The last and most significant issue is that World Mission is based on an arcade game, and that includes the "make bosses ridiculously hard so you can drain quarters" gameplay style. A huge number of bosses in this game basically get to ignore mechanics. They will always get very high ratings on their Charge Impacts and can't have their stamina reduced. This means that if you're playing the arcade mode, you're effectively reduced to pulling out overpowered cards and hoping to brute-force them. It's annoying if you like weaker cards, but at least the create-a-custom card feature means that you can use anyone as a strong card in the main story mode.

Dragon Ball Heroes came out in 2010, and honestly, it looks it. While the game has continued to add new characters and visuals, the basic graphics are comparable to the PlayStation 2 Budokai series. There's an absolutely absurd roster of characters representing basically every single character who so much as looked at a Dragon Ball, but it also means that it doesn't look very good. Some of the animations are incredibly charming, but the low-budget character models may be too much for players who are used to the relatively high-quality animations of recent DB games. The soundtrack is also tremendously lackluster, but DLC exists for songs from the animated series. You'll need a lot of love for Dragon Ball to get past the incredibly low-budget presentation.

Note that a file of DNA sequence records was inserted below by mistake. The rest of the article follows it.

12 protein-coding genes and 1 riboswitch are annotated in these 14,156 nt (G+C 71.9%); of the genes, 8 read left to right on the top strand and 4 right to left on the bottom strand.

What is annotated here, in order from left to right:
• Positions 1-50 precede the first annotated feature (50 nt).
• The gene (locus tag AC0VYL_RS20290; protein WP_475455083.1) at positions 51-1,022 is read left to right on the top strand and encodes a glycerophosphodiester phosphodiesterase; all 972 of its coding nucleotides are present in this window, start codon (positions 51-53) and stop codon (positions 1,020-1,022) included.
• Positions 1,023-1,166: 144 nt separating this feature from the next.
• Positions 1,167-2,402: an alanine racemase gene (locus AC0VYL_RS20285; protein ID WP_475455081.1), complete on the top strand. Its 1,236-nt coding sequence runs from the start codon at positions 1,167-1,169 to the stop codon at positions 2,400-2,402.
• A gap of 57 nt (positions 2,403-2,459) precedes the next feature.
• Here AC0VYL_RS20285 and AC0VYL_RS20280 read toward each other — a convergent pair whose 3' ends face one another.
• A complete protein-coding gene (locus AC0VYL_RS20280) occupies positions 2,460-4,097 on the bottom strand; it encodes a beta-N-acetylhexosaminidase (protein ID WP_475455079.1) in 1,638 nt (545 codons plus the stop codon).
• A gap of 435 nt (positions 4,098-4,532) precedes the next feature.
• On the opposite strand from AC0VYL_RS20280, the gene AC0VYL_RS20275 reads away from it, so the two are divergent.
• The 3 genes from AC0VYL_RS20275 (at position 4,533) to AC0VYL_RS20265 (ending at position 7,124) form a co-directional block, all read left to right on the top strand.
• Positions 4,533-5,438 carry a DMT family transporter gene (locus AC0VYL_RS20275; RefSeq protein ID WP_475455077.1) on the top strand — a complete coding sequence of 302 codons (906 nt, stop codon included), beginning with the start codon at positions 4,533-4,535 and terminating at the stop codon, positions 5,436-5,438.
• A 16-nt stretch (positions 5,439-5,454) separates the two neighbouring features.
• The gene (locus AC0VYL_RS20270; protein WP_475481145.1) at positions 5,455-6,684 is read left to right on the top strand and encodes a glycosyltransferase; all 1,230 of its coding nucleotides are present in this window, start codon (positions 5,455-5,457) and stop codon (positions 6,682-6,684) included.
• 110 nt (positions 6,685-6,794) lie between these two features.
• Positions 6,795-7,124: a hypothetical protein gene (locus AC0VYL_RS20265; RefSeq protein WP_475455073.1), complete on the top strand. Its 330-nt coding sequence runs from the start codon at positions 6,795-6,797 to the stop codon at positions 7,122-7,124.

It's difficult to be positive about Dragon Ball Heroes World Mission because you have to give it the benefit of the doubt and be a big Dragon Ball fan to enjoy it. The core game is pretty fun in a simple time-wasting way, and the "What If?" scenarios are significantly more engaging than the ones in Xenoverse. Unfortunately, to reach all of that, you have to deal with awkward UI, convoluted explanations, and just about the worst graphics you'll see in a $60 game. Fans who have the patience to deal with a lot of caveats can enjoy World Mission. Casual Dragon Ball players will want to go for the Xenoverse games for an overall higher-quality experience.

Score: 6.0/10